The brother of the maximum leader of Colombian neo-paramilitary group the Gaitanistas is to be extradited to the United States, a blow to the organization that nonetheless is unlikely to weaken its position as Colombia's leading drug gang.
The Colombian Supreme Court has ruled in favor of extraditing Juan Diego Giraldo Usuga to Florida, where he will face charges of drug trafficking and criminal conspiracy.
Usuga, brother of Gaitanistas leader Dario Antonio Usuga, alias "Otoniel," was captured in the city of Medellin last year along with another brother John Fernando Usuga, alias "Simon."
The two are alleged to have been responsible for the Gaitanistas criminal activities in 10 municipalities in the Colombian department of Antioquia and, according to the police, were in charge of approximately 400 men, reported El Espectador at the time.
While Simon was wanted in both Colombia and the United States, Juan Diego Usuga had no outstanding charges in Colombia, only in the United States.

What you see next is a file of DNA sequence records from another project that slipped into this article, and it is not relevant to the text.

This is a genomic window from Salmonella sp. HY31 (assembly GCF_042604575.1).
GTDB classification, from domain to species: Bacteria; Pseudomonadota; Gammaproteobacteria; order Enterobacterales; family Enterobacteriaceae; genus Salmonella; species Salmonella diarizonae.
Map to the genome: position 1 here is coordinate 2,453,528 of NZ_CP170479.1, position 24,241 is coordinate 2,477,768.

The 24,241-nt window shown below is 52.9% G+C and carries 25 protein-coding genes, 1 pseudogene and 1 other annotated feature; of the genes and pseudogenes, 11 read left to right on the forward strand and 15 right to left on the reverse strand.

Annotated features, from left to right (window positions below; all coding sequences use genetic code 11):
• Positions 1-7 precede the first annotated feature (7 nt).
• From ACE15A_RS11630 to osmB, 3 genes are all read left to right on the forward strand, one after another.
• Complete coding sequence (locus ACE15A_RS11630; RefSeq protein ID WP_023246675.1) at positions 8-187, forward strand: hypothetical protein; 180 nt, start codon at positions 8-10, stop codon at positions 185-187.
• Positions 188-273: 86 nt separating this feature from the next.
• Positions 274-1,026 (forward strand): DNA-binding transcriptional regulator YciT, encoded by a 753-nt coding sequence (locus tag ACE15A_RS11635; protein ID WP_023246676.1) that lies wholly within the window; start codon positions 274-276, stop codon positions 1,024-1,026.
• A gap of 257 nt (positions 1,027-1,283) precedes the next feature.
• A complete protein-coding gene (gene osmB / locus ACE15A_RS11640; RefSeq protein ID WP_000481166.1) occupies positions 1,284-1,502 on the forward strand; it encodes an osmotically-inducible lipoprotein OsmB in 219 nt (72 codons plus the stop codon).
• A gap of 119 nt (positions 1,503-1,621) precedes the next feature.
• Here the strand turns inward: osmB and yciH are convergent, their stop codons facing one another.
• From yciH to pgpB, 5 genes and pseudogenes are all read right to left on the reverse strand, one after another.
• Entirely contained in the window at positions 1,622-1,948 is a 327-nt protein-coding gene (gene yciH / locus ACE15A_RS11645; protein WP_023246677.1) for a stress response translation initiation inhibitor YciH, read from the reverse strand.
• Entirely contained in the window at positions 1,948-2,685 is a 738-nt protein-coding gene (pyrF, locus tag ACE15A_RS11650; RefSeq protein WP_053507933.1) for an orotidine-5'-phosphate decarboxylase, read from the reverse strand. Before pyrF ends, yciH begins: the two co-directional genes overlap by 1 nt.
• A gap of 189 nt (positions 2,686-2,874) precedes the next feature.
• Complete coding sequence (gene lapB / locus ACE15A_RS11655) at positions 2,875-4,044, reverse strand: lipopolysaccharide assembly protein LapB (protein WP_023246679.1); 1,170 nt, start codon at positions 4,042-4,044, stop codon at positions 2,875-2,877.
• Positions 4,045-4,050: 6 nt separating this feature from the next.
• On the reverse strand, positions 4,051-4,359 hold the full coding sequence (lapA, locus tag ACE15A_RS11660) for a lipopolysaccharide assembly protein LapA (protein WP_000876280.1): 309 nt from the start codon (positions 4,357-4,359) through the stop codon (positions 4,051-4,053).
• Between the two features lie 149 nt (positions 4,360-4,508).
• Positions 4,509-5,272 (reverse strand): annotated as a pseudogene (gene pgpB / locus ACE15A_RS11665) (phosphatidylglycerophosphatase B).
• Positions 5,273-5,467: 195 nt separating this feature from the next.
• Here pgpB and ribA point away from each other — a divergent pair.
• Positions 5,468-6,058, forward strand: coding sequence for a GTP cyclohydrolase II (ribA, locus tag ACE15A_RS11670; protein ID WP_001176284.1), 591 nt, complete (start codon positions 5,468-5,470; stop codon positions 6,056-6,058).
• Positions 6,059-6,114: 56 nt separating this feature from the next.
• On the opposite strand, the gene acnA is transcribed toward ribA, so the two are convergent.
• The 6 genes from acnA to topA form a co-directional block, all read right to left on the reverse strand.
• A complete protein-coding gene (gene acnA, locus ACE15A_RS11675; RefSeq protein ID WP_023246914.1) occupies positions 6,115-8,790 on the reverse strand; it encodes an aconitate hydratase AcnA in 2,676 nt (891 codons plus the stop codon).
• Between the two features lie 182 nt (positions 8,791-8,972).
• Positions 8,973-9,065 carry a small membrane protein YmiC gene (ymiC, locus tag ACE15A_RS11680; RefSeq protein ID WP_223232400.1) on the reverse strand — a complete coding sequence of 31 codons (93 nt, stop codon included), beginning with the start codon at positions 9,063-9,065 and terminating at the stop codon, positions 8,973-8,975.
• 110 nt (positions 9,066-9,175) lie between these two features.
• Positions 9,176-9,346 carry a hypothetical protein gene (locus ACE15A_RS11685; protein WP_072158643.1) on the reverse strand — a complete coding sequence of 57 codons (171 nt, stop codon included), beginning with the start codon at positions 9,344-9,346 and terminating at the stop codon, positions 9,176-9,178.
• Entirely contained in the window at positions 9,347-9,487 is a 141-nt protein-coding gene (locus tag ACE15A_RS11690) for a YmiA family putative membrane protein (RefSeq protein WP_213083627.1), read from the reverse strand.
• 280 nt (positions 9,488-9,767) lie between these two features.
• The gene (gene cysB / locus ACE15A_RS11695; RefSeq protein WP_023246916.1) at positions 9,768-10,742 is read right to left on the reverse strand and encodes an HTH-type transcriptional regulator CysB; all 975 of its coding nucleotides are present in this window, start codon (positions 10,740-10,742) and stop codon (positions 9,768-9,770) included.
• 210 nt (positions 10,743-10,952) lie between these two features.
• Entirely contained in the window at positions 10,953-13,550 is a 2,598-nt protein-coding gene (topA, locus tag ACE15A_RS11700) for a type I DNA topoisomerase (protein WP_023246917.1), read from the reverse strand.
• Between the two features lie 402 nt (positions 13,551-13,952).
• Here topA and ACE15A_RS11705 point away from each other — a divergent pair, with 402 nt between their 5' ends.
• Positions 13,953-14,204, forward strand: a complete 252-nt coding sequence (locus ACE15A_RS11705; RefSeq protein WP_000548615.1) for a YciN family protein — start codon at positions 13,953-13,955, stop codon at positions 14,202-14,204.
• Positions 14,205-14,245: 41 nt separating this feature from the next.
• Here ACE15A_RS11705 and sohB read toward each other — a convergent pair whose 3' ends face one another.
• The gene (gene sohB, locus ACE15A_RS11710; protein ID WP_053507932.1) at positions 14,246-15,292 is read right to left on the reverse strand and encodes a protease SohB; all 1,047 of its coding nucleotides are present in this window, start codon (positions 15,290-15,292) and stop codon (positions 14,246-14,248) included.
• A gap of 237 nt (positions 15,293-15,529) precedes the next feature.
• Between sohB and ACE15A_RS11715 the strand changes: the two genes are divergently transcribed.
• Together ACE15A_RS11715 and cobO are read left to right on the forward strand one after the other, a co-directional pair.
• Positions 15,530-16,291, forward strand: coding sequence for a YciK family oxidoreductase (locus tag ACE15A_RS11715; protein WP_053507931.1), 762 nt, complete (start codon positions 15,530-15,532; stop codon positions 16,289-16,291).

(Download the US District Court of the Southern District of New York indictment of Dario Antonio Usuga and Juan de Dios Usuga below).
InSight Crime Analysis
The capture of Juan Diego and John Fernando Usuga was one of a series of blows against key Gaitanistas figures and the Usuga family in 2012. In January, security forces killed the Gaitanistas co-leader Juan de Dios Usuga, alias "Giovanni." This was followed by the arrest of Juan Diego and John Fernando in May and, in July, of another Usuga brother, Alexander Montoya Usuga, alias "El Flaco," who played a key role in maintaining relationships with Central American groups. In October, Henry de Jesus Lopez, alias "Mi Sangre,” who led the Gaitanistas push into Medellin and maintained international trafficking routes, was arrested in Argentina.
Nevertheless, the group has continued to aggressively expand and looks set to become the dominant criminal organization in Colombia under the leadership of the remaining Usuga brother, Otoniel. Despite the risk Juan Diego Usuga will offer information in exchange for more lenient treatment in the US, this surge is likely to continue.